The concept of “Artificial Intelligence”, “Deep Learning” and “Machine Learning” are getting so popular among in every society, nowadays. People mostly thinks that AI is so dangerous because robots might become so intelligent to take over the world. But in fact, the whole concept is old and unless you give a soul and consciousness to a robot it is not possible for them to conquer the world. In the end, every move and every result comes from a calculation!!!
Machine learning can be divided to 3 main topic in terms of learning: Classification, Clustering and Reinforcement Learning. Depends on the data type, the technique will be decided. Basically, If you have labeled data it is good to use classification method which also known as Supervised Learning. If your data is unlabeled but has a certain characteristic then you can use clustering which also known as Unsupervised Learning. If your data are mixed or for example, If you’re going to train a robot then Reinforcement Learning is right to use. It isn’t that simple of course, but from a basic perspective we can explain like above.
In the previous article, we explained how to use Weka and how to do preprocess using Weka. Today, we’ll talk about classification and how to do classification using Weka.
The concept of classification is simply to distribute data among the various classes defined on a data set. Classification algorithms learn this form of distribution from a given set of training and then try to classify it correctly when it comes to test data for which the class is not specified. The values that specify these classes on the dataset are given a label name and are used to determine the class of data to be given during the test.
Today we will use Iris dataset to illustrate usage of classification with Weka. You can download the dataset from here, I’ll use iris.data from the link. Since, Iris dataset doesn’t need for preprocessing, we can do classification directly by using it. WEKA is a good tool for beginners it includes tremendous amount of algorithms in it. After you load your dataset, by clicking Classify section you can switch to the section which we will talk about in this post. If you don’t know how to load a dataset and how to preprocess with WEKA, you should read previous post from here.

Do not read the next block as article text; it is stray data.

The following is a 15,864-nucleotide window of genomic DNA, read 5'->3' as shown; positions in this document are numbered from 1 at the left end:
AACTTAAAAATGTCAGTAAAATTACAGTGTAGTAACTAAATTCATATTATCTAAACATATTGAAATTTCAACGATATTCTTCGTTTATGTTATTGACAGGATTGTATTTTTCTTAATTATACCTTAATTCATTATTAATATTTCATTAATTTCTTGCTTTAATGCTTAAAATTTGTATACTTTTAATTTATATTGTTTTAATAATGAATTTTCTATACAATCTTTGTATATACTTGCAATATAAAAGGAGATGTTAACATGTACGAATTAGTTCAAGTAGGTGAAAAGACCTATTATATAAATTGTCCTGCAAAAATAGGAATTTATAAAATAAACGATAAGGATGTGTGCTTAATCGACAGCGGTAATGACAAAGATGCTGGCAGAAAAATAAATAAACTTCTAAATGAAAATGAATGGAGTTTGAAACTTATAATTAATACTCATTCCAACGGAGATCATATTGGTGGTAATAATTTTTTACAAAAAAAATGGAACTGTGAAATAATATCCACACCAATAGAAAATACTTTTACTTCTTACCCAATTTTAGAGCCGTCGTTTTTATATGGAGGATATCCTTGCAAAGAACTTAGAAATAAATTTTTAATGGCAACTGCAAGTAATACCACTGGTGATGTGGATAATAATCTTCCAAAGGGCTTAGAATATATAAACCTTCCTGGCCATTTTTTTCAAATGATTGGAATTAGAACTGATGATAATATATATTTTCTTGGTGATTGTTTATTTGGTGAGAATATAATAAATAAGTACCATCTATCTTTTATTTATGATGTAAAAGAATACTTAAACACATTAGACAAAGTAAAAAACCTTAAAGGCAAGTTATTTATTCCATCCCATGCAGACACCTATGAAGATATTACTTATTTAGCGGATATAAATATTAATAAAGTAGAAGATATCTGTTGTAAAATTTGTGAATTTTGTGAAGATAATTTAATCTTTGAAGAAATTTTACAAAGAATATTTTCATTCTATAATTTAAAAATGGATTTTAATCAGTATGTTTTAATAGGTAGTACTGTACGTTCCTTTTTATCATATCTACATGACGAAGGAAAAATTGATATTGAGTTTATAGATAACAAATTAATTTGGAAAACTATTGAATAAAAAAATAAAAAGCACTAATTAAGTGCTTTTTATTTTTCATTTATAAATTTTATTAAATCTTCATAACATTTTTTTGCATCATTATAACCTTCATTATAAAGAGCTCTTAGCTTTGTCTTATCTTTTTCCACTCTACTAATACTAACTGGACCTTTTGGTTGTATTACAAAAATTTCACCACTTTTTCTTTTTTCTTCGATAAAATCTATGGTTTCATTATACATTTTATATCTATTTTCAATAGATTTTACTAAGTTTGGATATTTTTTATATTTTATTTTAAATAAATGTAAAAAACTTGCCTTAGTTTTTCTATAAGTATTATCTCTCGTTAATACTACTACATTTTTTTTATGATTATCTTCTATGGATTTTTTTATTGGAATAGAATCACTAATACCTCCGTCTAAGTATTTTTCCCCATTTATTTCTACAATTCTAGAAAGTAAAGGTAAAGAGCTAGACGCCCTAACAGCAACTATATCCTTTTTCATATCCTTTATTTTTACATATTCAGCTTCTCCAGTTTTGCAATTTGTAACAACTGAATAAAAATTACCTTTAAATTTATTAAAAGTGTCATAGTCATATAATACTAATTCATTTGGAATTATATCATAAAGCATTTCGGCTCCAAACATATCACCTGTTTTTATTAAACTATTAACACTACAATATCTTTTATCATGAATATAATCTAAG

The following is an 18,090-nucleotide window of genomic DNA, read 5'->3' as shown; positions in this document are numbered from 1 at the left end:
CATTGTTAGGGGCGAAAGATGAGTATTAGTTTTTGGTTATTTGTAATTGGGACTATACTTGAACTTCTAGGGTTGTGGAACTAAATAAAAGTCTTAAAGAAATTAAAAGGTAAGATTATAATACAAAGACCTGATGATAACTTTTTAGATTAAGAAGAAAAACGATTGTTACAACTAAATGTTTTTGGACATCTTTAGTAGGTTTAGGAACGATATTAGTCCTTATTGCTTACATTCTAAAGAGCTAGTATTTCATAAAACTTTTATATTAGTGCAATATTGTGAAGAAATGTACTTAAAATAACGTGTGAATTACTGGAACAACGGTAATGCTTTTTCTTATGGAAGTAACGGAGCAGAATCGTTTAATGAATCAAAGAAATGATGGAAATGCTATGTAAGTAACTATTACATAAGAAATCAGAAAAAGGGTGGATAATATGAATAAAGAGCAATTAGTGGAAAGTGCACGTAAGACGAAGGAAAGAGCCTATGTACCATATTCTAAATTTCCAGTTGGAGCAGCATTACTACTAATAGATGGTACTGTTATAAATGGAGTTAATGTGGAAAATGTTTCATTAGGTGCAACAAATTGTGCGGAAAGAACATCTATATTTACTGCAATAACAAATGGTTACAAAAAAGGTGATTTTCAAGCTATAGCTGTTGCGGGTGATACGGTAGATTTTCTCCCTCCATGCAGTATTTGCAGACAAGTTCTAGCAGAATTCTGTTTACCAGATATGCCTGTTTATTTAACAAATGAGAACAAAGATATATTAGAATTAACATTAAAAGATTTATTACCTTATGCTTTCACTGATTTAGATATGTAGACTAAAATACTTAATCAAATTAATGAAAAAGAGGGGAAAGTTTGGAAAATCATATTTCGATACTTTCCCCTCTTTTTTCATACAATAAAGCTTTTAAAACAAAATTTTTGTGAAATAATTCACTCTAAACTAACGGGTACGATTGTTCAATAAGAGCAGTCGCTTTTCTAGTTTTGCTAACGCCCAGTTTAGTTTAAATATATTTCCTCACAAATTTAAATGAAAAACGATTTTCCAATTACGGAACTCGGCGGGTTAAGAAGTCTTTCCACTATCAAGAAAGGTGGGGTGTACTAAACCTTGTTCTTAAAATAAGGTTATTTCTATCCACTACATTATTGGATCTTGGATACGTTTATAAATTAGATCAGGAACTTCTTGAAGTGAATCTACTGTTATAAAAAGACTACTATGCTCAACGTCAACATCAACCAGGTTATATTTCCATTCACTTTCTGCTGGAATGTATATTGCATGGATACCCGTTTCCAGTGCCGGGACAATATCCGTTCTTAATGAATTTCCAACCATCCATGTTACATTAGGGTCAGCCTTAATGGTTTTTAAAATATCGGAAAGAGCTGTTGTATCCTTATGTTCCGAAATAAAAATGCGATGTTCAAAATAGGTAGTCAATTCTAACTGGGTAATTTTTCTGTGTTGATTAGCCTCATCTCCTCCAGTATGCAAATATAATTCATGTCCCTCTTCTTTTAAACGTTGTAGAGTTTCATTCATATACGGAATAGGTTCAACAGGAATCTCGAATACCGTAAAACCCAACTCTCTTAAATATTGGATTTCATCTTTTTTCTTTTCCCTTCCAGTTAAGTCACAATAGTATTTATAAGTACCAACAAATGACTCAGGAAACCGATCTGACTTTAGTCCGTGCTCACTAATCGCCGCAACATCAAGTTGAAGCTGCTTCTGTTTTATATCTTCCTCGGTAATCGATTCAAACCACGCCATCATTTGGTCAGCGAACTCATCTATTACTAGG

In Classify section, as you can see in the Area 1 according to Figure 1, ZeroR is the default classifier for Weka. But since, ZeroR algorithm’s performance are not well for Iris dataset, we’ll switch it with J48 algorithm known as very good success rate for our dataset. By clicking to the Choose button from Area 1 on the above figure, a new algorithm can be selected from list. J48 algorithm is inside of trees directory in the Classifier list. Before running the algorithm we have to select the test options from Area 2. Test options has consist of 4 options:
- Use training set: Controls how successfully classified your model on the training set which you had already train your model with them.
- Supplied test set: Controls how successfully classified your model on the dataset you supplied from externally. Select a dataset file by clicking Set button.
- Cross-validation: Cross validation option is widely used one, especially if you have limited amount of dataset. The number you enter in the Fold are used to divide your dataset into Fold number (let’s say it is 10). The original dataset is randomly partitioned into 10 subsets. After that, Weka uses set 1 for test and 9 sets for training for first training and uses set 2 for testing and rest of 9 sets for training and repeat that 10 times in total by changing the set each time with the next one. In the end, average of success rate is reported to user.
- Percentage split: Divide your dataset into train and test according to the number you enter. In default the percentage value is 66%, it means 66% of your dataset will be use as training set and 33% rest will be your test set.
By clicking the text area, (the arrow point on the Figure 2) you can edit the parameters of algorithm according to your need.
I chose the 10 fold cross validation from Test Options with using J48 algorithm. I chose my class feature from drop down list as class and click the Start button from Area 2 in Figure 3. According the result, success rate is 96%, you can see it from the Classifier Output has shown at the Area 1 in Figure 3.